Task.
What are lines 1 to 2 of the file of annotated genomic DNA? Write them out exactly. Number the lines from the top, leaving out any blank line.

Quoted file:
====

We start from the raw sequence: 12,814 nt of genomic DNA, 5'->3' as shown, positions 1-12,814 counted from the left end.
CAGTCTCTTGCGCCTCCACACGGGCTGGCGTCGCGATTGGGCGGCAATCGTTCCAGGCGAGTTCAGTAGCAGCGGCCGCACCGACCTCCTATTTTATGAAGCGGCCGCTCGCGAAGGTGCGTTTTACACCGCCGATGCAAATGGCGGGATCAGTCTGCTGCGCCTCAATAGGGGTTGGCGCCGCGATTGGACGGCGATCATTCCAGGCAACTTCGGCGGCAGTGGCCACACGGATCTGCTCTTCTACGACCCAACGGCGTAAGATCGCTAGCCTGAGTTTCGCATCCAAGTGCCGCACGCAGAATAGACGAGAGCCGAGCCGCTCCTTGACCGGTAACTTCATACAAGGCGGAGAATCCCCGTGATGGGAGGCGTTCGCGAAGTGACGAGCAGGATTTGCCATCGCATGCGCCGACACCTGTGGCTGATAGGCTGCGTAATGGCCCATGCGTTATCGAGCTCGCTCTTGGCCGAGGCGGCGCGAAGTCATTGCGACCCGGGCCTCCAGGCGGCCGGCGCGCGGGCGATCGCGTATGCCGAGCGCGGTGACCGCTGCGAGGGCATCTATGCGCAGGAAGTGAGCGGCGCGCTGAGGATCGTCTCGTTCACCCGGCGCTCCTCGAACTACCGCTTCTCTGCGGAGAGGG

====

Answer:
We start from the raw sequence: 12,814 nt of genomic DNA, 5'->3' as shown, positions 1-12,814 counted from the left end.
CAGTCTCTTGCGCCTCCACACGGGCTGGCGTCGCGATTGGGCGGCAATCGTTCCAGGCGAGTTCAGTAGCAGCGGCCGCACCGACCTCCTATTTTATGAAGCGGCCGCTCGCGAAGGTGCGTTTTACACCGCCGATGCAAATGGCGGGATCAGTCTGCTGCGCCTCAATAGGGGTTGGCGCCGCGATTGGACGGCGATCATTCCAGGCAACTTCGGCGGCAGTGGCCACACGGATCTGCTCTTCTACGACCCAACGGCGTAAGATCGCTAGCCTGAGTTTCGCATCCAAGTGCCGCACGCAGAATAGACGAGAGCCGAGCCGCTCCTTGACCGGTAACTTCATACAAGGCGGAGAATCCCCGTGATGGGAGGCGTTCGCGAAGTGACGAGCAGGATTTGCCATCGCATGCGCCGACACCTGTGGCTGATAGGCTGCGTAATGGCCCATGCGTTATCGAGCTCGCTCTTGGCCGAGGCGGCGCGAAGTCATTGCGACCCGGGCCTCCAGGCGGCCGGCGCGCGGGCGATCGCGTATGCCGAGCGCGGTGACCGCTGCGAGGGCATCTATGCGCAGGAAGTGAGCGGCGCGCTGAGGATCGTCTCGTTCACCCGGCGCTCCTCGAACTACCGCTTCTCTGCGGAGAGGG